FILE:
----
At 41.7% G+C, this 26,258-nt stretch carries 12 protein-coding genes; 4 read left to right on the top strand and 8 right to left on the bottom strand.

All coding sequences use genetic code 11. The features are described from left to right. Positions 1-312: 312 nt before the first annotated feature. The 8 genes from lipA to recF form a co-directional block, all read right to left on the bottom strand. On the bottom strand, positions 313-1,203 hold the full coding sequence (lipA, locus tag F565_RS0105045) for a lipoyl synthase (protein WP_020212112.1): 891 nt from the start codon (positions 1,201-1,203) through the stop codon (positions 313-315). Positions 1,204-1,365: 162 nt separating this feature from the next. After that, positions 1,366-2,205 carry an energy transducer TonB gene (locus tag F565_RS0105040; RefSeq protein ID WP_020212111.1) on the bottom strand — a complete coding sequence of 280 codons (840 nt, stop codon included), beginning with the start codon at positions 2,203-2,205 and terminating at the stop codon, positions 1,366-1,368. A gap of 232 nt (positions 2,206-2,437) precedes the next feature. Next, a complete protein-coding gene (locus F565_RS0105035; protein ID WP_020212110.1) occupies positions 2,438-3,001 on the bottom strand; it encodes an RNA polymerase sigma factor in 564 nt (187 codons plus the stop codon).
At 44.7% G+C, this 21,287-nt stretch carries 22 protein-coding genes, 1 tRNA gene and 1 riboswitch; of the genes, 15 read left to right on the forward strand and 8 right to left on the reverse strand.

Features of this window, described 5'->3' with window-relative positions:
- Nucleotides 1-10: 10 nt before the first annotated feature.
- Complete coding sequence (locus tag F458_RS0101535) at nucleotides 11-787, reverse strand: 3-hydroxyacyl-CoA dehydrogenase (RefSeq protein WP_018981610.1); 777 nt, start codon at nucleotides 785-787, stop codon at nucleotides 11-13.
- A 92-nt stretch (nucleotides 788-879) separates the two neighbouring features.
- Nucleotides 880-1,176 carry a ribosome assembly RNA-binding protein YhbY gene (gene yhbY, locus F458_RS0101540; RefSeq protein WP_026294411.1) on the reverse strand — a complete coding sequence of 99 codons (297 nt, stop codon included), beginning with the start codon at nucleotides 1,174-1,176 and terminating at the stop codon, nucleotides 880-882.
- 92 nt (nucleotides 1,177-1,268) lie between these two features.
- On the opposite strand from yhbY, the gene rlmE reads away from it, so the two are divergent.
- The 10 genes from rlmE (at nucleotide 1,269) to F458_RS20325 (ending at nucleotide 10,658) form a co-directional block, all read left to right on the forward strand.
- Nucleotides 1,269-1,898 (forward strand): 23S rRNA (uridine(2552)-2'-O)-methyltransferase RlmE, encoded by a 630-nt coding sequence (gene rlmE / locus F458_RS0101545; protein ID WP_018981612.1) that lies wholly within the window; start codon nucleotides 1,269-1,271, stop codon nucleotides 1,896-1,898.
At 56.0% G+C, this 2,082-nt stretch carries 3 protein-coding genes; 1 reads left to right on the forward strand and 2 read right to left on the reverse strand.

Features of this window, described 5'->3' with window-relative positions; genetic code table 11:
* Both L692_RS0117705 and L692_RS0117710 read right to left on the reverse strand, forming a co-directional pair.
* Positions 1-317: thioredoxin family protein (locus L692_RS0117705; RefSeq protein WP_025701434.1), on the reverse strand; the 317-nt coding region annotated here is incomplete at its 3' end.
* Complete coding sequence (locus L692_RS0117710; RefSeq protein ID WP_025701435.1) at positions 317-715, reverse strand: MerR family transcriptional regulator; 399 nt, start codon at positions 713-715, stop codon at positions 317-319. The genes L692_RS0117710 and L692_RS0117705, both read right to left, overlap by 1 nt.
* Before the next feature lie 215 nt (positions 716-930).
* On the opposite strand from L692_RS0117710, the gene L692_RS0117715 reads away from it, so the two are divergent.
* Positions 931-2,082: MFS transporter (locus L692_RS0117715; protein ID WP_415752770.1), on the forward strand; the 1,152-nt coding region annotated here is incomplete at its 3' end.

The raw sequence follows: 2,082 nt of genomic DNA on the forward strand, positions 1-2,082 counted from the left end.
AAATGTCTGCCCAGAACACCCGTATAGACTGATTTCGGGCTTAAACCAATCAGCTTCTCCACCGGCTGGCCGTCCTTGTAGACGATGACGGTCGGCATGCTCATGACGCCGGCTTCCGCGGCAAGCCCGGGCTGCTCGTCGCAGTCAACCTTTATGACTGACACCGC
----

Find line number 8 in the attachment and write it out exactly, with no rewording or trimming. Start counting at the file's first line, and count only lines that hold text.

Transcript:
- Nucleotides 880-1,176 carry a ribosome assembly RNA-binding protein YhbY gene (gene yhbY, locus F458_RS0101540; RefSeq protein WP_026294411.1) on the reverse strand — a complete coding sequence of 99 codons (297 nt, stop codon included), beginning with the start codon at nucleotides 1,174-1,176 and terminating at the stop codon, nucleotides 880-882.